Angels in America – The Millennium Approaches – Act One: Bad News (October-November 1985) – Scene 9

Possibly one of the best scenes I have ever seen on a TV screen and the moment when I realised that the Angels in America mini-series was something incredibly special. The scene is almost word perfect from the play-page with only a few adaptations to suit Pacino’s rhythm as Roy Cohn. The most substantial change being a line delivered by James Cromwell who plays Roy’s doctor

“What are you doing, Roy?” – Play

“Why are you doing this Roy?” – Screenplay

Although similar in content I actually think that the screenplay was a fair update because the doctor knows exactly what Roy Cohn is doing by forcing the issue but does not understand why. Another reason why the updated script is possibly better than the older version is that Tony Kushner himself did all of the re-writes. An interesting and daring experiment, especially considering that The Millennium Approaches won him a Pulizter  for drama. It is hard to judge the quality of the whole text update by this one scene as the play is epic in scope and the mini-series is hours long. Plus, much to my sadness, I have never seen the play on stage so a direct aesthetic comparison is hard to procure.

However, this play created one of the most exciting television event of the last ten decades and a mini-series that expanded the imagination, did not pull any punches when it came to serious public and personal issues, got Al Pacino back on form (finally) and gave viewers a chance to see Emma Thompson act out an orgasm while flying through the air dressed as an angel.

This week’s awesome discovery: Nick Reding played Joe Pitt at the National in London in 1992. Look him up (and I will write about him later on).


Zack Snyder and “The bond of the theatre”.

Recently I was unfortunate enough to witness the incoherent mess that is Sucker Punch which is directed and outlined (I’ll explain why I will not use ‘written’ a bit later) by ‘the visionary’ Zack Snyder, the man who gave us 300 and Watchmen with their tight, tight spandex underpants and hyper-usage of slow motion.

Now, previously I had no particular problem with Zack Snyder’s approach to directing although I have to say that his ‘vision’ was always limited to the same checklist of ‘things to do to make my films cool’ which included overbearing music, loud colour schemes and a finger firmly pressed on the slow motion button (as mentioned before).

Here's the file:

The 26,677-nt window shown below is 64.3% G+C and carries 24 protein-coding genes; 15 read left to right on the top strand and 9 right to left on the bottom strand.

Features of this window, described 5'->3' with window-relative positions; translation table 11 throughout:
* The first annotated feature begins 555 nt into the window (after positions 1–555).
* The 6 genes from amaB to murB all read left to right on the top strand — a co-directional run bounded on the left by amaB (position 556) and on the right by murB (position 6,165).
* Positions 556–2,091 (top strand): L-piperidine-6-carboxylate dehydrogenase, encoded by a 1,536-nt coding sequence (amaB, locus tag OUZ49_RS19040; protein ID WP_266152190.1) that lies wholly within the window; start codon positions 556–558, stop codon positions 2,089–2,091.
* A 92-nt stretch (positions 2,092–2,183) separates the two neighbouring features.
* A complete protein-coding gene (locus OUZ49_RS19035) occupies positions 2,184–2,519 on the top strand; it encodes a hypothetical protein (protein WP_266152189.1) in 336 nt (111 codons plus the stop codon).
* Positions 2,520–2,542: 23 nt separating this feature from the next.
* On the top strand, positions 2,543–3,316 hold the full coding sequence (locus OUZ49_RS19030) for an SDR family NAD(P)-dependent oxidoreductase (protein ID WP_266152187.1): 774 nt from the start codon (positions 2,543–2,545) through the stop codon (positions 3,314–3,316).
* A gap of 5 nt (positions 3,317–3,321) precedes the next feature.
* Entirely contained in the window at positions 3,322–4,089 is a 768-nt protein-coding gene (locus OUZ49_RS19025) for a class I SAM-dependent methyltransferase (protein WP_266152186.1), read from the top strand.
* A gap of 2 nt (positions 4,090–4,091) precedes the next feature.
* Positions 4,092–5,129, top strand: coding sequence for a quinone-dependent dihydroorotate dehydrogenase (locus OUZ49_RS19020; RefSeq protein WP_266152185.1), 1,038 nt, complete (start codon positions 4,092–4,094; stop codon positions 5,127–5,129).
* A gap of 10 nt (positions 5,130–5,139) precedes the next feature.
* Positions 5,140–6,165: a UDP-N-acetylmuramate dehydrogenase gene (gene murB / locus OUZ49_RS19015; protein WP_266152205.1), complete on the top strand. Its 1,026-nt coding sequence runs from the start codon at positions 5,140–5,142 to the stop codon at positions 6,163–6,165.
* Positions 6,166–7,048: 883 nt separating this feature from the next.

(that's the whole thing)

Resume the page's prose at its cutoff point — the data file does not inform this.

Beyond this narrow approach to directing there was also a couple of underlying issues that got in the way of his ‘vision’: script and character understanding. The two converge into one massive problem: He doesn’t seem to grasp the importance, or even concept, of either elements. Armed with brilliant source material from Frank Miller (300) and Alan Moore (Watchmen) he sacrifices any engagement or depth in favour of mad camera angles and frantic visuals. I did not really mind because I was quite content to slot both films into the ‘enjoyable mindless action flick’ category as I did not have much contact with either text before seeing the films.

One would think that after a handful of directorial adventures he would understand his limitations and possibly accept them in order to focus on what he does best: tight man-trousers and loud music (each is fine). One would be incredibly wrong. Because in the instance of Sucker Punch he decided to unleash his vision on all fronts by writing, producing and directing it himself. Big mistake.

I dream of seeing an actual copy of this particular script because in all likelihood it will be considerably shorter than average as he isn’t a great fan of dialogue (and can’t write it anyway) or the text will be incredibly, incredibly extensive. The second possibility could happen if he had decided to write up all the stage directions and music notations in extreme detail. He just can’t write, he can only outline the action. Hence the usage of outline rather than write earlier on.

Lets leave aside all comment on the gender politics of Sucker Punch as that would simply take too long and has been covered brilliantly by various others. Just google it. All that needs to be said is that all the female characters have been given a variety of film-stripperesque names such as Baby Doll, Sweet Pea and Amber without any sense of irony and they spend most of the film scantily clad wielding big guns.